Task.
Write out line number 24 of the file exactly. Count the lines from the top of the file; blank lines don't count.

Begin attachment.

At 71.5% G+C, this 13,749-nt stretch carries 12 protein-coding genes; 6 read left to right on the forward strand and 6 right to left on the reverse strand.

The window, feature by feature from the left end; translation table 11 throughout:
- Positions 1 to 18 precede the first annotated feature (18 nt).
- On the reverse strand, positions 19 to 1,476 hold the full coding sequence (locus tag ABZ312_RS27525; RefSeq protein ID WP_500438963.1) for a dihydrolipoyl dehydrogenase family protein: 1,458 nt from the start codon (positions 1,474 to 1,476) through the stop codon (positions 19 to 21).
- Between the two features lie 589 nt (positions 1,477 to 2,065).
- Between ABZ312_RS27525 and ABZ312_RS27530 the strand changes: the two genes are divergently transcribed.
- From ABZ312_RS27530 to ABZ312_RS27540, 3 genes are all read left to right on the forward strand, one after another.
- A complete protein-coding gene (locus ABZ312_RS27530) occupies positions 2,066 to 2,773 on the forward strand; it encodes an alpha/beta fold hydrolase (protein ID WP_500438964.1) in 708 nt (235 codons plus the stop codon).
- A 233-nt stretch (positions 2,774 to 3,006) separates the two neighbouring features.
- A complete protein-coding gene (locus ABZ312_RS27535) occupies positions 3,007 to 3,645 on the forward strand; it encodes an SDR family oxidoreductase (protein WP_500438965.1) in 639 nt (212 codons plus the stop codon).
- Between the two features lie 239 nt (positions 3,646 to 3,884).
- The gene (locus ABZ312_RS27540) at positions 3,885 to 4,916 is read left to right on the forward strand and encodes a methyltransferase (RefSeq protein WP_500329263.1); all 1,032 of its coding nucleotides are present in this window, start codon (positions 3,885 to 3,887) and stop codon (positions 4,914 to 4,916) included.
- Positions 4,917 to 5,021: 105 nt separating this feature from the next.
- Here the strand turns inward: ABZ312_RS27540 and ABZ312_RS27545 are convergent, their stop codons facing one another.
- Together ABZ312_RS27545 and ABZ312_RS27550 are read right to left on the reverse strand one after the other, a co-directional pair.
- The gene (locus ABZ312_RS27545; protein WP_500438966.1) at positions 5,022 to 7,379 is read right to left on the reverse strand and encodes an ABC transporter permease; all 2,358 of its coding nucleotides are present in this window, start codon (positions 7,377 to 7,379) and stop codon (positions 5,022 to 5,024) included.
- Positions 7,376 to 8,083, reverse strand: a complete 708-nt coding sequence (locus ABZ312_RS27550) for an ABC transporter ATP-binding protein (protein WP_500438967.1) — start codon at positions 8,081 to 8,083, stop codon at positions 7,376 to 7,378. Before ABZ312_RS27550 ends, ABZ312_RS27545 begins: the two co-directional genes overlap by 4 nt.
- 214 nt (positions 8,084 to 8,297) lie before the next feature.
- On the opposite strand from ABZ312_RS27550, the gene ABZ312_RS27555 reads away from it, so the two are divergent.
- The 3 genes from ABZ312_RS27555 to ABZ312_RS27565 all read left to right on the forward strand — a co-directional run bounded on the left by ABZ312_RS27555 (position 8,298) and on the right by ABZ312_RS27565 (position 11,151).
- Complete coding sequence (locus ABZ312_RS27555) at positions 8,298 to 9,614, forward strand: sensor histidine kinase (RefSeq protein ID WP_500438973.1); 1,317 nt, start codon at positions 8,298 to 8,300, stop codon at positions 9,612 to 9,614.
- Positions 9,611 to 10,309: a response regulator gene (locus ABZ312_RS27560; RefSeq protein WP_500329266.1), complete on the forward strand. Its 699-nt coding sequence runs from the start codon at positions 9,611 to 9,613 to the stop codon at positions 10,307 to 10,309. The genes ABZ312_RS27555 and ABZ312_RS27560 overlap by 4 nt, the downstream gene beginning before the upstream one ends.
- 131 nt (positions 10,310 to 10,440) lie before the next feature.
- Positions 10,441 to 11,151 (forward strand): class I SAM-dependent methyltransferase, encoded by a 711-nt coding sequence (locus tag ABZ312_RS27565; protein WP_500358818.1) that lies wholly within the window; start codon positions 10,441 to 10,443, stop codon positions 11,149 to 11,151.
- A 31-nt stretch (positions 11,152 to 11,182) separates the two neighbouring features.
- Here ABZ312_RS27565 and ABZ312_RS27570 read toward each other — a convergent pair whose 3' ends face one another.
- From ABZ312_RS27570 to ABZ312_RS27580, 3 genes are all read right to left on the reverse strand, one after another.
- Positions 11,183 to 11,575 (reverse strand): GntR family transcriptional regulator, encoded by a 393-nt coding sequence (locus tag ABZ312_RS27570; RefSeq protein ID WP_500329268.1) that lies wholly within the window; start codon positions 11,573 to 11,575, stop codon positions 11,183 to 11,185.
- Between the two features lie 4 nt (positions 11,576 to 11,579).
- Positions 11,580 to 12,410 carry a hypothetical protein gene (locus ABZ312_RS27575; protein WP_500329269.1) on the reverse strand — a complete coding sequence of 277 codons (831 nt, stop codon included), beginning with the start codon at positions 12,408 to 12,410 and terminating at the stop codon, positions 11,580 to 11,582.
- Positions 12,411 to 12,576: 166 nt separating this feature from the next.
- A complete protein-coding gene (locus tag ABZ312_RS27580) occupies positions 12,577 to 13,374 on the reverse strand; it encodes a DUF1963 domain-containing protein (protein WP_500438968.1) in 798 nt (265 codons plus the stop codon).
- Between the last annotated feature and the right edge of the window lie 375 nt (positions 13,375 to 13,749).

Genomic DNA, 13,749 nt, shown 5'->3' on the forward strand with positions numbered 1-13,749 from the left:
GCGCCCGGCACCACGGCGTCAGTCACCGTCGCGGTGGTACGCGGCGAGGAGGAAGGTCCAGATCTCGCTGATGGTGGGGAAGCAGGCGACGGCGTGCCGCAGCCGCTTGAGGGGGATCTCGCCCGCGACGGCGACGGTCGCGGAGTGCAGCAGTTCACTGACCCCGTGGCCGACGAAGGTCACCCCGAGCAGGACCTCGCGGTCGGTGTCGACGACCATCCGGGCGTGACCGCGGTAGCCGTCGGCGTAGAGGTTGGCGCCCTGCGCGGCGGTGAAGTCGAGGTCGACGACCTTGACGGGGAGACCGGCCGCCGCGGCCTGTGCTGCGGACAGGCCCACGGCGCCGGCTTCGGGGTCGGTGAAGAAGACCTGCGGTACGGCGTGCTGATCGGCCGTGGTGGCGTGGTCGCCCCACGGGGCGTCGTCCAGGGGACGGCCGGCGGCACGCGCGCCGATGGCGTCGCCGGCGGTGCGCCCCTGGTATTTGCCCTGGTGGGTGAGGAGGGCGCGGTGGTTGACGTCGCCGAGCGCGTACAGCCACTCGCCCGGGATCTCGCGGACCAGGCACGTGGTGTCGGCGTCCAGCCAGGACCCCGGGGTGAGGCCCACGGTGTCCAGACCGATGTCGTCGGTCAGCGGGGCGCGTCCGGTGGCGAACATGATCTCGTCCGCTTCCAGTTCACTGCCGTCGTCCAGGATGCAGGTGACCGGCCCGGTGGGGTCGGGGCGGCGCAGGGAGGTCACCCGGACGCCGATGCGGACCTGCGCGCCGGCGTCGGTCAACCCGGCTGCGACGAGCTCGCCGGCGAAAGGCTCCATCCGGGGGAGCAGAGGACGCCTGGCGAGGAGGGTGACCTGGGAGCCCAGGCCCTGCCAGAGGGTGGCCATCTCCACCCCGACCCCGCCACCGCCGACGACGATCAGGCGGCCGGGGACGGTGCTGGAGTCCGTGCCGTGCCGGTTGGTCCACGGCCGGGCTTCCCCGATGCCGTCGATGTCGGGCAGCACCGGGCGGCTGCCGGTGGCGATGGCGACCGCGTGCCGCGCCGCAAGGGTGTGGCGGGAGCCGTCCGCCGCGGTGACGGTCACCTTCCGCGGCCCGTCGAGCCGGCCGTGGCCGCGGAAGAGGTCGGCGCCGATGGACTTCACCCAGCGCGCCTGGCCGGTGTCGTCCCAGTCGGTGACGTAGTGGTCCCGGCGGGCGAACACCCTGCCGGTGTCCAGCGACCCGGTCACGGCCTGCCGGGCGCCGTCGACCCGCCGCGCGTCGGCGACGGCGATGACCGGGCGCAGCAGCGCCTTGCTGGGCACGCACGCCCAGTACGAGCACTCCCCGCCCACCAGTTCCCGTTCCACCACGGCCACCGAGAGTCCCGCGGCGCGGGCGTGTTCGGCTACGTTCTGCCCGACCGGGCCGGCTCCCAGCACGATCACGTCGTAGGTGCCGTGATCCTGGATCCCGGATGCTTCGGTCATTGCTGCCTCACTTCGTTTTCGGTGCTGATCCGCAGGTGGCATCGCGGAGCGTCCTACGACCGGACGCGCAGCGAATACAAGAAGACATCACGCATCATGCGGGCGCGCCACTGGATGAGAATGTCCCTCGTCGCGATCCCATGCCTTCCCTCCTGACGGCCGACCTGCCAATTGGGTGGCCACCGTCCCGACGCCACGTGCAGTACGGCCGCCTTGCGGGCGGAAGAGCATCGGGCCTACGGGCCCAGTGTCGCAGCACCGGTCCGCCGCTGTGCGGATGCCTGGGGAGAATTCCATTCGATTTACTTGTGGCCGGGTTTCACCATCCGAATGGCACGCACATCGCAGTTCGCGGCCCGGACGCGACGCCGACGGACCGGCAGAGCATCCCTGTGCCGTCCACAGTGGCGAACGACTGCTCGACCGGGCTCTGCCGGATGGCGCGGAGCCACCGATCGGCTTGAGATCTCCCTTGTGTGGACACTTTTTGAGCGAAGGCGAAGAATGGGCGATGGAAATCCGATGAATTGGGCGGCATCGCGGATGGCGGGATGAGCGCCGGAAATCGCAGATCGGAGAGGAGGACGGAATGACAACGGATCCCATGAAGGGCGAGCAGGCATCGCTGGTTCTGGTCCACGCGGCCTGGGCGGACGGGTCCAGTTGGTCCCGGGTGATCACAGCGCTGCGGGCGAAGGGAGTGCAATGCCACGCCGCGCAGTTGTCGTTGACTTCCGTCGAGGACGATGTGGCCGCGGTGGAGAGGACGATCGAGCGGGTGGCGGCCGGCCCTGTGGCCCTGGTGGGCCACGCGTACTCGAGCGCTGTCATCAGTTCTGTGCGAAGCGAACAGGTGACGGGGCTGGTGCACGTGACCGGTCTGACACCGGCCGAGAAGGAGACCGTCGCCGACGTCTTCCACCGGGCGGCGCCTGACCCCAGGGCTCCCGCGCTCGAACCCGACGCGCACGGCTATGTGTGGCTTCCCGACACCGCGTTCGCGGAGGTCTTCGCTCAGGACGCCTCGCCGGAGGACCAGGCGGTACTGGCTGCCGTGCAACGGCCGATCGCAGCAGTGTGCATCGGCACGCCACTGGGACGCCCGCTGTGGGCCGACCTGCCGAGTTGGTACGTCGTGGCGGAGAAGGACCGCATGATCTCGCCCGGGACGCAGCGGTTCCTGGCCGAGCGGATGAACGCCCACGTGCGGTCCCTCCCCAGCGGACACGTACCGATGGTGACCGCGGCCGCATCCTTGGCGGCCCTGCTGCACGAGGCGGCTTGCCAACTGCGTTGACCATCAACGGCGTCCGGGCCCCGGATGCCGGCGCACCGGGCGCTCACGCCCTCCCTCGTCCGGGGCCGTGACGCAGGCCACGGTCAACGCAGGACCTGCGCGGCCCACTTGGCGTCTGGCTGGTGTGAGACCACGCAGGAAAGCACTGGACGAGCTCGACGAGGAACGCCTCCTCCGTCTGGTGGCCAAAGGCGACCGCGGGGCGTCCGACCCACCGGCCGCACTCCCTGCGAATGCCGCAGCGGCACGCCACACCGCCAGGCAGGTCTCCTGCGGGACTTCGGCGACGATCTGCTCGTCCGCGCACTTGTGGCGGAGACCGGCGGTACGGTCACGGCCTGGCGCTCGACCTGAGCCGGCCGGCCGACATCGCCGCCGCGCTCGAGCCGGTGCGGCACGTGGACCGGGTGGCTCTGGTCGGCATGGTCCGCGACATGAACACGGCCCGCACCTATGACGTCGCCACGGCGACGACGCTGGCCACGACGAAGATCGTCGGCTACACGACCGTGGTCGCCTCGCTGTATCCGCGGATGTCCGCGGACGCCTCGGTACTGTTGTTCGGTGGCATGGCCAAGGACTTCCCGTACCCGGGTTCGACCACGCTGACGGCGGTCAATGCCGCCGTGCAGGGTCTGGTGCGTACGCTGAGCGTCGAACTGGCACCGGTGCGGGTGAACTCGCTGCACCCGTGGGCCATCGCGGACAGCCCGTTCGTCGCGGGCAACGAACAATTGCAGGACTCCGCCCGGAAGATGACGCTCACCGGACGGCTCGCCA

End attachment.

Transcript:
- Positions 10,441 to 11,151 (forward strand): class I SAM-dependent methyltransferase, encoded by a 711-nt coding sequence (locus tag ABZ312_RS27565; protein WP_500358818.1) that lies wholly within the window; start codon positions 10,441 to 10,443, stop codon positions 11,149 to 11,151.